This post was written by Amy J. Greer, Terence Healy, and Lisa G. Blackburn.
A recent insider trading prosecution has shown once again that, when you are an officer of a public company with material nonpublic information, you can never be too careful about what you say, even in what should be a secure environment. On November 15, 2012, a Pennsylvania jury convicted Timothy McGee of criminal insider trading and perjury, in connection with his trading in the stock of Philadelphia Consolidated Holding Company, Inc. (ticker: PHLY). McGee had purchased more than 10,000 shares of PHLY in advance of the public announcement that the company was being acquired. McGee learned of the impending acquisition from a friend at an Alcoholics Anonymous (“AA”) meeting.
The sheer audacity of trying to profit from information learned in such a confidential environment shocked the jurors – and McGee may spend some time in federal custody as a result (sentencing is set for February 13; United States v. McGee, Criminal No. 12-236 (E.D. Pa.)). He also faces pending SEC charges. Among other things, the McGee case shows that, in the American legal system, facts control outcomes in the courtroom. In the eyes of a jury, trying to profit from private information at an AA meeting just ain’t right …
The law of insider trading is quite nuanced, and requires proof of some deception. A violation of section 10(b) of the Securities Exchange Act, and Rule 10b-5, occurs when one trades (a) based upon material nonpublic information, (b) when that information is obtained through a breach of a duty of trust and confidence owed to the issuer of the securities or to the source of the information, and (c) where the trader is aware of the breach.
Most people are familiar with what is known as the Classical Theory of insider trading, under which a company insider is liable if he trades based upon material nonpublic information learned through his position with the company. Such trading is seen as a breach of the duty the insider owes to his employer and its shareholders, and acts as a deception upon market participants trading without the inside knowledge. McGee is a misappropriator. Under the Misappropriation Theory, the trader does not need to be a company insider. Instead, the trader comes into possession of nonpublic information through a relationship of trust and confidence, and then violates the duty owed to the source by trading based on that information. The trader uses the information for a purpose other than for which it was conveyed, misappropriating the information from its source.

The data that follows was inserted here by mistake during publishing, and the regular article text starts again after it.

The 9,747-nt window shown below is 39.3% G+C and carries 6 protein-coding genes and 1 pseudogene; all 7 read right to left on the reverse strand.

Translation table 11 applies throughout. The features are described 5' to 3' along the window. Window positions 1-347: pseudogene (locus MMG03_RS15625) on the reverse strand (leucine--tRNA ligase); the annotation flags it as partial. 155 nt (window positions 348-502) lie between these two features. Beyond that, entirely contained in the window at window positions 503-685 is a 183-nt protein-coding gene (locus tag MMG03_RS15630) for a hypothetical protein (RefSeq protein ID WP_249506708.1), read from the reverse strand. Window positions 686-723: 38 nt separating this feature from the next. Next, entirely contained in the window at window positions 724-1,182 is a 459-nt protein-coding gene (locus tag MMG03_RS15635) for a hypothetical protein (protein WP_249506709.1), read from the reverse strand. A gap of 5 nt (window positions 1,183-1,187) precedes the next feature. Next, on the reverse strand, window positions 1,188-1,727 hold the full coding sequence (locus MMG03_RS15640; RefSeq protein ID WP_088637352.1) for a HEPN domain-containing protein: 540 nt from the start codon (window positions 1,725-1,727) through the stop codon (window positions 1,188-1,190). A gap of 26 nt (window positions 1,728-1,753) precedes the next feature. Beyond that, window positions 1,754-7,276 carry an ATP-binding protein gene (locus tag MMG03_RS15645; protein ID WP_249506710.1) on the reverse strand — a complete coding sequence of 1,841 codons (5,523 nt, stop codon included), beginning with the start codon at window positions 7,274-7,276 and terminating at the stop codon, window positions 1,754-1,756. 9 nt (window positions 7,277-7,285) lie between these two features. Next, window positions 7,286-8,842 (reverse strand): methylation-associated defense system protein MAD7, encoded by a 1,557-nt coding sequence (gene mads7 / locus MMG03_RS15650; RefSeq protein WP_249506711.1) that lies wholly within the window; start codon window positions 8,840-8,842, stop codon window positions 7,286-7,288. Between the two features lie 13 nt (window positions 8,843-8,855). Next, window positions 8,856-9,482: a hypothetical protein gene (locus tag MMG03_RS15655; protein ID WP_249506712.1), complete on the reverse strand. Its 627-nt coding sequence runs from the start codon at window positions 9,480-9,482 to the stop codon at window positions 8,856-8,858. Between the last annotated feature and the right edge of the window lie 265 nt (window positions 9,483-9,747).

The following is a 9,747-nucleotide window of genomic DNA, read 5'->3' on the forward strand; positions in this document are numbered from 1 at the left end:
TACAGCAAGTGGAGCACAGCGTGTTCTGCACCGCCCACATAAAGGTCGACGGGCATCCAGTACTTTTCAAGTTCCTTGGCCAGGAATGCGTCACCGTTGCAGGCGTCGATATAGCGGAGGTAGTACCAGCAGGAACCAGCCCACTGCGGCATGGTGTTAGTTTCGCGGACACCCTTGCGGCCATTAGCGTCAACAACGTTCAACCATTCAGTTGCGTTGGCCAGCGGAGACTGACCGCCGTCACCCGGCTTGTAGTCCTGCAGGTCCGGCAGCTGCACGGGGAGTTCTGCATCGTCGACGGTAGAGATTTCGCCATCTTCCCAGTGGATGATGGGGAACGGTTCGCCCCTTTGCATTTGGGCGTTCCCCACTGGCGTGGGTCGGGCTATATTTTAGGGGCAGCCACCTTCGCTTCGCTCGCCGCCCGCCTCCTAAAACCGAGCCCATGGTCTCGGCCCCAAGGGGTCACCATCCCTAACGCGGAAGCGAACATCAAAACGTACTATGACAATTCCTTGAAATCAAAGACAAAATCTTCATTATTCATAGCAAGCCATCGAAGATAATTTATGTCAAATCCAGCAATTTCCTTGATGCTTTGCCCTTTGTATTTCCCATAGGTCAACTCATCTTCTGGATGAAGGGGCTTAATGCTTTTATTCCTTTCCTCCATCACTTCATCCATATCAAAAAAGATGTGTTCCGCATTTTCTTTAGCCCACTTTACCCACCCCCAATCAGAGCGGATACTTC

The McGee case falls squarely within the Misappropriation Theory. The executive who discussed the acquisition at AA meetings was simply describing a source of stress in his life, in an environment where he thought the information would remain confidential. He did not breach any duty. Although McGee argued that no relationship of trust or confidence existed between himself and the executive, the court, in deciding pre-trial motions, and the jury, in convicting McGee, plainly disagreed.
In a related pending SEC case, McGee is also facing charges that he “tipped” a friend about the inside information, who then proceeded to share that tip with his friends and family members, leading to further illicit trading. McGee’s criminal conviction is likely to commence a domino effect of settlements with the SEC.